Madame Cole believes this is a bad thing

The differences and conflicts between the Wahhabi branch of Islam (prevalent in Saudi Arabia and Qatar) and Sunnis (who account for ninety percent of the world’s Muslims) are not widely appreciated. Sunnis and Wahhabis have often been at odds. The rise of a Shiite-dominated Iraq supported by American power could well create new alliances between Sunnis and Wahhabis that will radicalize both. The US CIA is already predicting that Iraq is becoming the new training ground for international terrorism.

Attacking radicalizes. Germans were much more prepared to shoot down Allied Aircraft after we bombed their cities. FDR’s declaration of war on Imperial Japan had a similar effect on the Pacific.

We are at war with an ideology of murder. We wrestle with principalities and powers that oppress their citizens. We fight for a connected and global world — an end to national ghettos.

Every struggle must be fought differently. The war of ideas is a different type of confrontation than walking with slowly liberalizing regimes or supporting content flows. But this not an excuse for us to shy away.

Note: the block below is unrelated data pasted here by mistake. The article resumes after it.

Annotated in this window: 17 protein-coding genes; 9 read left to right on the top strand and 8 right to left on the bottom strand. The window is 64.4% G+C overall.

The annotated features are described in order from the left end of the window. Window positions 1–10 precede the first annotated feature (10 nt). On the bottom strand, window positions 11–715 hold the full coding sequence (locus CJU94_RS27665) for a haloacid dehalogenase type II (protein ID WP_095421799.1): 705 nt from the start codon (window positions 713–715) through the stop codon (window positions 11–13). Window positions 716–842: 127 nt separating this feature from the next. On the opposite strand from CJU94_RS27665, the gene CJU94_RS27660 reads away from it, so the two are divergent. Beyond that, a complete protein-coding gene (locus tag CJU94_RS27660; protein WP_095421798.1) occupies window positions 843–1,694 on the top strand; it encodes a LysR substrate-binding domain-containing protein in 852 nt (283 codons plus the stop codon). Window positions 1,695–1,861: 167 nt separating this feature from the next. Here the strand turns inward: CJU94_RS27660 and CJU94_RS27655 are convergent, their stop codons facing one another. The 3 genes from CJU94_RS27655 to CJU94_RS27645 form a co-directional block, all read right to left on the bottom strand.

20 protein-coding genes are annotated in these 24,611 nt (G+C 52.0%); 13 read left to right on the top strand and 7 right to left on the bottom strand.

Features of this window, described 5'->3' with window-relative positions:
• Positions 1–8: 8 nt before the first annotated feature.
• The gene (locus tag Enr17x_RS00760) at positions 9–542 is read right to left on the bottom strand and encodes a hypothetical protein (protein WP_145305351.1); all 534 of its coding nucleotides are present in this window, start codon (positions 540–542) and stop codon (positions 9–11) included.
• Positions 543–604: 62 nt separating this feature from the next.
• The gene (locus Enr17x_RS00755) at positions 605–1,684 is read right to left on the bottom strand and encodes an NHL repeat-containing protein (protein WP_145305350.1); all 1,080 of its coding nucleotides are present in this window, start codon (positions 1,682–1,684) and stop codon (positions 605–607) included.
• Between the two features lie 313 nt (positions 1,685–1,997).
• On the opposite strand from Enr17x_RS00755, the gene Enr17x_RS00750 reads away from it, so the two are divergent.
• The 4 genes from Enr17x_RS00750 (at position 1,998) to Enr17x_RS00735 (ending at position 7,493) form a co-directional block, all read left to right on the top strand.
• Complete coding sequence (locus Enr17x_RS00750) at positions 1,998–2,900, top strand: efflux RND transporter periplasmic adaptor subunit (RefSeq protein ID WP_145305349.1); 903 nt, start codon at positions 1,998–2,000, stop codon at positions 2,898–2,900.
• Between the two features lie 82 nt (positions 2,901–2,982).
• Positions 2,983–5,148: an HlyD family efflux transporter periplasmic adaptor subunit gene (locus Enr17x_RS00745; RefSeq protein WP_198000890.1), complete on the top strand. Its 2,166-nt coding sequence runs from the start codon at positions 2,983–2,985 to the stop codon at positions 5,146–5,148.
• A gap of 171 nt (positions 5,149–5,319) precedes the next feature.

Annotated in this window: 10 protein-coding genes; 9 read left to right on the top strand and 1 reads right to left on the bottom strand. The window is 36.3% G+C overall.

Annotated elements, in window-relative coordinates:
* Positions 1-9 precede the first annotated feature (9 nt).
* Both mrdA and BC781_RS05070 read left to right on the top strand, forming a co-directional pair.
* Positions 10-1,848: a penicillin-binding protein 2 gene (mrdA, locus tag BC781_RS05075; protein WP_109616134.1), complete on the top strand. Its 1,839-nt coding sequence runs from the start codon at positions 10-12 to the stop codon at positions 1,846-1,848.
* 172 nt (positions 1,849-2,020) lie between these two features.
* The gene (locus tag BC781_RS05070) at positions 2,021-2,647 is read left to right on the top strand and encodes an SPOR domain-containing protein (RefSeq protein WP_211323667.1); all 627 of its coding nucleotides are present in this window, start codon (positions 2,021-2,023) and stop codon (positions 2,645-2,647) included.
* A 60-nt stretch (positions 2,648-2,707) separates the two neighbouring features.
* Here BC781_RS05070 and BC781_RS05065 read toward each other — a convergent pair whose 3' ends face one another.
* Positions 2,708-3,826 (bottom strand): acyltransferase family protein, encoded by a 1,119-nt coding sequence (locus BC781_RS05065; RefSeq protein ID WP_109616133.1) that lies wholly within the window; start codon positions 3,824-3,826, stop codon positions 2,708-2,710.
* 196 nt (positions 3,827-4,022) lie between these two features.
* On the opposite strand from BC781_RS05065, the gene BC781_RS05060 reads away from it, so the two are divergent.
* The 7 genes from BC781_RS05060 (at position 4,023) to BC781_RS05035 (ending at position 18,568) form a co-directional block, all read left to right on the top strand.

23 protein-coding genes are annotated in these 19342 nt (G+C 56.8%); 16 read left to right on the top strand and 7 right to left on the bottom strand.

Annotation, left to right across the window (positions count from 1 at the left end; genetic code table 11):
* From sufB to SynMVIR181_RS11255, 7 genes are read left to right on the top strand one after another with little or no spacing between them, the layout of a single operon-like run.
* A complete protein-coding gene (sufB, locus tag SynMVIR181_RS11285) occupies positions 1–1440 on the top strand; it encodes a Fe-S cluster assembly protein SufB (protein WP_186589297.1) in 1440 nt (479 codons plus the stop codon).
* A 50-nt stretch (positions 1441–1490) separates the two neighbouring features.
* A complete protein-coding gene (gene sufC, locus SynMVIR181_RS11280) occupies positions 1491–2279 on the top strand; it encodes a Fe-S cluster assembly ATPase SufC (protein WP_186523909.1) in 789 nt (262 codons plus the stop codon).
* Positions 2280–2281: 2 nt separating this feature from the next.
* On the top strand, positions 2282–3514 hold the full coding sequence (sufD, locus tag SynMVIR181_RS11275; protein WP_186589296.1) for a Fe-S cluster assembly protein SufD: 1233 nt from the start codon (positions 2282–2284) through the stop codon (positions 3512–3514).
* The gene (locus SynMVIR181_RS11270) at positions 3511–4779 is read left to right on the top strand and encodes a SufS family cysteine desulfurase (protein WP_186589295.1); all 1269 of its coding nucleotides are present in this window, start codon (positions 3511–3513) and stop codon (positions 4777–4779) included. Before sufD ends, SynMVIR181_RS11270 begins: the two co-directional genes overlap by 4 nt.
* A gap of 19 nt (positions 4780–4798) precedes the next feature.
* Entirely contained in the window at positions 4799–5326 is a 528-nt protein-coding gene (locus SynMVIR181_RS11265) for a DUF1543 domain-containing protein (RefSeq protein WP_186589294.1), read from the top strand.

The wahabis are salafists are already radicalized. Under al Qaeda and affiliated groups they have the will and capacity to bring war to our shores and death to our skies. We have decided not to appease our enemies, so they we must destroy them. We have identified radical wahabism as an ideology of death, and we know how to deal with those. State Shinto, the National Reich Church, and the Ku Klux Klan are just three of the cults we have destroyed. We can do so again.

When Iran preaches freedom, they are right. When the Wahabis see a free Iraq as a threat to their rule, they are right. When they see American intervention as protecting rituals and beliefs they deeply disaprove of they are right.

Our big bang strategy has forever altered the constellation of the most repressive region of the world. They tyrants hate this. Good.

The Customer Wins

Damascus prostitutes go to war,” Al Bawaba, http://www.albawaba.com/en/news/178725, 4 January 2005.

In a price war, the customer wins

The fall of Stalinist Iraq has disrupted the certain aspects of the Syrian service sector, as newly mobile Iraqis create a lower equilibrium wage